I’m not going to tell you to “just relax”, don’t worry. There are other ways to cope with infertility that are arguably more helpful.
If you want to stop obsessing with getting pregnant every month, learning how to deal with the disappointment of not conceiving each month is important.
Personally, I myself spent many CD1 days crying and getting more and more desperate that yet another month had gone by. Certain months would pass and I would realize that I would not be having a baby this calendar year or by the time I turned a certain age.
With a little bit of work, you can prepare yourself for potential disappointment and shift the focus to what you can do to change your situation instead of feeling that everything is out of your control.
One of the hardest things for me was attending events like baby showers and coping with infertility during the holidays.
If you are forced to attend events after a BFN, the tips below will help you gather your strength and courage.
This post may contain affiliate links. Please read my Disclosure for more details.
Today on Seaside Sundays, I’m pleased to welcome Denise Wiesner, founder of the Natural Healing and Acupuncture Clinic in West Los Angeles to talk to us about how to deal with the disappointment of not conceiving when you want to.
Denise is the author of a new book called Conceiving with Love: A Whole-Body Approach to Creating Intimacy, Reigniting Passion, and Increasing Fertility
How To Cope With Infertility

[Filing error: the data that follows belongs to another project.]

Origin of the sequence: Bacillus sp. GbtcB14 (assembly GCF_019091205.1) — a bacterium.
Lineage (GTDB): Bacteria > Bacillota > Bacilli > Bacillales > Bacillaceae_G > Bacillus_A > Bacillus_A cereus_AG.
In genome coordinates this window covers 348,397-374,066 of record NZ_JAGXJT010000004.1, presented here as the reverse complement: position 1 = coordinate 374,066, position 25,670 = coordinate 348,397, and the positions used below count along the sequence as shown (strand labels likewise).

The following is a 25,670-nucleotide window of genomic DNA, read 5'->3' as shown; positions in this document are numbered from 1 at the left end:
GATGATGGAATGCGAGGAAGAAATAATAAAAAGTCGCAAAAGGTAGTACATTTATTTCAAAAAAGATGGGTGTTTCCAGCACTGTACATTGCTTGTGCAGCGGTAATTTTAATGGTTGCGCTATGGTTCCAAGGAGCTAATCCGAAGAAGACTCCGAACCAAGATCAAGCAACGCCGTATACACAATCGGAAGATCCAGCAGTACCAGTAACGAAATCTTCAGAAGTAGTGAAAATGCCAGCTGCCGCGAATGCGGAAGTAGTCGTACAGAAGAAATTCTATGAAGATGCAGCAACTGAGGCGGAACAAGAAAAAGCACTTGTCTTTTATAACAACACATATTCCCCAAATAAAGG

While infertility can be a tough pill to swallow, don’t forget that there are lots of things you can do to improve your fertility naturally.
Here are my some of my top posts on how to cope with infertility:
Infertility And Disappointment
Disappointment affects us all.
There are no exceptions. Perhaps you are struggling with trying to have a baby, and the immense disappointment that can come from yet another negative pregnancy test or a failed fertility treatment.
Whatever the cause of your disappointment, this post may help you.
I was cleaning with my bookkeeper and finally got around to organizing my big grey file cabinet – the home of many loose papers in untitled folders that I had been avoiding for years.
Endless receipts and warranties for Walkmans (a relic from the 80’s), video cameras, and old TVs were tossed into my throwaway pile. But then I came across a green folder of my writings, and as I flipped through the folder, one piece caught my attention.
It was called “Pregnancy Preparation and Disappointment.”
I began to read this piece out loud to my bookkeeper, who just three months prior to our meeting, lost her 53-year-old husband to complications of Multiple Sclerosis.
Even though the piece was about pregnancy preparation, its words of wisdom were applicable to loss in general, and as I read, tears streamed down her face.
It was a poignant moment, as the ending had been written by my late husband, Alex, whose words touched both of us deeply.
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How To Cope With The Disappointment For Not Conceiving
One of my patients who had done her second IVF had just gotten news that it didn’t work. Her Doctor told her it was implantation issues. I wondered if anyone really knew why a pregnancy happened or didn’t happen.